It's been two years since the #MeToo hashtag went viral. While the important work of #MeToo, pioneered by Tarana Burke, had been going on for years, it was this viral moment that brought about a cultural reckoning. But on the second anniversary of the #MeToo movement, I can't help but think about how much I needed it when I was a child. And now, as an adult and a mom, I'm filled with a sense of urgency to protect my own child and educate others about the importance of advocating for child abuse prevention in their own cities.
CW: This post contains descriptions of sexual assault.
It was a beautiful summer day at the lake. When I wasn’t showing off my new bathing suit to my friends or testing the limits of my lungs by holding my breath underwater for as long as I possibly I could, I was building sandcastles on the shore and practicing my butterfly stroke a few yards from where my family swam. My birthday was days before that trip to the lake and I was so excited to finally turn 10. I had hit the double digits. I had made it. And I was more excited than ever to be celebrating with friends and family at my favorite state park.
I still remember the taste of lake water and sunscreen that slowly dripped into my mouth from the bottom of my goggles each time I’d rush to the surface after holding my breath. The clear, calm water looked beautiful as I swam underwater looking for shells. I didn’t even notice how far away from my family I’d swam until I made my way to the surface and could barely find their brown faces in the never-ending sea of white people. We were in a small Michigan town with a population less than 600 people. As one of two Black families for many miles, we stood out.
As I started to swim back to my family I felt a tap on my shoulder, followed by someone tugging on my bathing suit bottoms — part of a Limited Too tankini I begged my grandmother for as a birthday gift. The suit was expensive but she surprised me with the vibrant, floral suit just days before we went on the trip to the lake.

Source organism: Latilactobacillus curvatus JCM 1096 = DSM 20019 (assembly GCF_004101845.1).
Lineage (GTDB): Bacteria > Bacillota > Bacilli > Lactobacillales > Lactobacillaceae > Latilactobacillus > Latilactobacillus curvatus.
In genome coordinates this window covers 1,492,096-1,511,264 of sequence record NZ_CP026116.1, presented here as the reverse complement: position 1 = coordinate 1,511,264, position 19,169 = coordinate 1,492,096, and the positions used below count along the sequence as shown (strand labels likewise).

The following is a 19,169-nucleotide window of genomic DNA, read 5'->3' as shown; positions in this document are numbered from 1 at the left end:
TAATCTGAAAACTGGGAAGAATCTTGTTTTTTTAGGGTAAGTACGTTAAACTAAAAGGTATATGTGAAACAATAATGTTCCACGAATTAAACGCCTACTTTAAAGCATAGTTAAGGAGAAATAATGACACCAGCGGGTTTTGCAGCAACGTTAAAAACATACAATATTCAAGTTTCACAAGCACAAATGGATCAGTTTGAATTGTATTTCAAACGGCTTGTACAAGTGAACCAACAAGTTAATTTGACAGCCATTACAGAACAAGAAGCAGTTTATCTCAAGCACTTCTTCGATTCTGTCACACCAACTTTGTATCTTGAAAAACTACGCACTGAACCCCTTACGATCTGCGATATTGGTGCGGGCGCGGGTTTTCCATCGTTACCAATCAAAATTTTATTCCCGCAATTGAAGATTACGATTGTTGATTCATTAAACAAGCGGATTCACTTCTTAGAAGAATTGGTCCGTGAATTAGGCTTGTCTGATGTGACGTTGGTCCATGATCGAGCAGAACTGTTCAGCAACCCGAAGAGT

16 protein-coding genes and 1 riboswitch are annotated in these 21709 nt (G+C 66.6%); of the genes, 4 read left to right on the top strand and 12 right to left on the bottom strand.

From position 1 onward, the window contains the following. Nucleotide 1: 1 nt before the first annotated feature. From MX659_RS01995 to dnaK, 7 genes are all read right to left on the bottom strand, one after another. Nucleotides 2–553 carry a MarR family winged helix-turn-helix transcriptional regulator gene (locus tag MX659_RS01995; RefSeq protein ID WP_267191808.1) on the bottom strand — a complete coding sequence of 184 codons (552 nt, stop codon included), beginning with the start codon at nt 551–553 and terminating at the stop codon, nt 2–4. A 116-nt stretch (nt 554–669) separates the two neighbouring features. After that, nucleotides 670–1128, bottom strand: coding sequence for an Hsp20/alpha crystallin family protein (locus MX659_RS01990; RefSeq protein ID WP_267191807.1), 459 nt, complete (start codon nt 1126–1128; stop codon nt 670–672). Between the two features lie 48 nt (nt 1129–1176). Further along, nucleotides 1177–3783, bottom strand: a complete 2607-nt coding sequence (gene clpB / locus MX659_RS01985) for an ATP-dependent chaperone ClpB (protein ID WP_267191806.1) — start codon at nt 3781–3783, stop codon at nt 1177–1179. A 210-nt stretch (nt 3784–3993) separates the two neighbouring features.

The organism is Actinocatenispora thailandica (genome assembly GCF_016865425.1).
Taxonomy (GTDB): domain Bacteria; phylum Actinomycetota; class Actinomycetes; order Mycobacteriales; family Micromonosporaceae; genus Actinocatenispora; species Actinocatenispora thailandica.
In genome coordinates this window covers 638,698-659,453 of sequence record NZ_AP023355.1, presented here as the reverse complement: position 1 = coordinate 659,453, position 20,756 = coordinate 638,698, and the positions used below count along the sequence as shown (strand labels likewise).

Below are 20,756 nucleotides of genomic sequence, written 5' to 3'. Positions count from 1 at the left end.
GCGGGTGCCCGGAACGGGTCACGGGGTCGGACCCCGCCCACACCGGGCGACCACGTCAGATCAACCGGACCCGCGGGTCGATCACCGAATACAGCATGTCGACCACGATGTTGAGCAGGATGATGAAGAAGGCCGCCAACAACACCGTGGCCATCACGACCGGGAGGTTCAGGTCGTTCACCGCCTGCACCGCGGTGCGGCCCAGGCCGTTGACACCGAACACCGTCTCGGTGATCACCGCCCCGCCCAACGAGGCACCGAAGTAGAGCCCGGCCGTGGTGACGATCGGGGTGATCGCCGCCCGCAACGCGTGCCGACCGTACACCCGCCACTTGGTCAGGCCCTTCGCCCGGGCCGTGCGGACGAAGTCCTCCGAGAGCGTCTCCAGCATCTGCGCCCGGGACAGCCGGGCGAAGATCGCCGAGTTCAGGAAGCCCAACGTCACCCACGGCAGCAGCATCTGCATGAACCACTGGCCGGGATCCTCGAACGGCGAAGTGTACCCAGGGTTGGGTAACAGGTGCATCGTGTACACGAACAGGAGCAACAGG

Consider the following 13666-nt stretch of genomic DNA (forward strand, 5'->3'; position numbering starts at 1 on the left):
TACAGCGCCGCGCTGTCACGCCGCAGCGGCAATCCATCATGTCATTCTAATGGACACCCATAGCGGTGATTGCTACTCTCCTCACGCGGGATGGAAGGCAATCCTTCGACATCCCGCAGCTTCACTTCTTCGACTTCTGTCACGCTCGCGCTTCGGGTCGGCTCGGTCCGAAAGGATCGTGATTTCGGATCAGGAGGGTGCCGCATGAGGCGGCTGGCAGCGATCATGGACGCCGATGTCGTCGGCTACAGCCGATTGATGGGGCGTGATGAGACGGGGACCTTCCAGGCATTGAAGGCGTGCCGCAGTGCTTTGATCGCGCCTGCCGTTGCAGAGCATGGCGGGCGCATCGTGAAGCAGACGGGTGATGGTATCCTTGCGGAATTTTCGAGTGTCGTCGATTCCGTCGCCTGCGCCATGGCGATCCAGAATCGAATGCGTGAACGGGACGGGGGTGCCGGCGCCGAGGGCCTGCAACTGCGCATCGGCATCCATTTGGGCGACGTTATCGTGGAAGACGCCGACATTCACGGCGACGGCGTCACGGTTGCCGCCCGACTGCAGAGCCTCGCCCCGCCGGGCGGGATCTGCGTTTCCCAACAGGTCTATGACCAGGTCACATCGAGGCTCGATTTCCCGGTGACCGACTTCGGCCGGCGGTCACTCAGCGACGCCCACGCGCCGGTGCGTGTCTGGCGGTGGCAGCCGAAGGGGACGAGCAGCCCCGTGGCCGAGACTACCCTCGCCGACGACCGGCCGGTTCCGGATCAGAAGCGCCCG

“How old are you? Like, 12?” a strange man said, before signaling for his friends to join him and circle me in the water. Then, one by one, they took turns quickly squeezing my chest. One of them even started to reach into my bathing suit bottoms. And even though I know the encounter couldn’t have lasted more than a minute, it felt like hours. I was confused, uncomfortable, and didn’t know what to do or say so I did the first thing that came to mind: splash my assailants with water and swim away from them as fast as I could.
It wasn’t the first time I was harassed as a kid, but that didn’t prepare me for the emotions that accompanied the moment. Prior to the incident at the lake, there were two other instances of sexual assault that led to my eventual fear of men. The details of the violence matter less than the fact that I didn’t even realize I was being attacked. I didn’t have the language to explain how I felt and I didn’t have a close enough relationship to an adult to feel comfortable sharing my experiences. So I carried the shame, guilt, and pain with me for years, assuming that I was the one to blame.
As a mom, one of the most important things I want to teach my children are the concepts of consent, bodily autonomy, and boundaries.
It had to be my fault. Why would it happen to me multiple times if it wasn’t my fault? I had to be doing something to cause multiple men to turn my body into their playground. It wasn’t until I started therapy in my early 20s, after being followed and sexually assaulted on a Brooklyn-bound A train, that I realized the problem wasn’t me.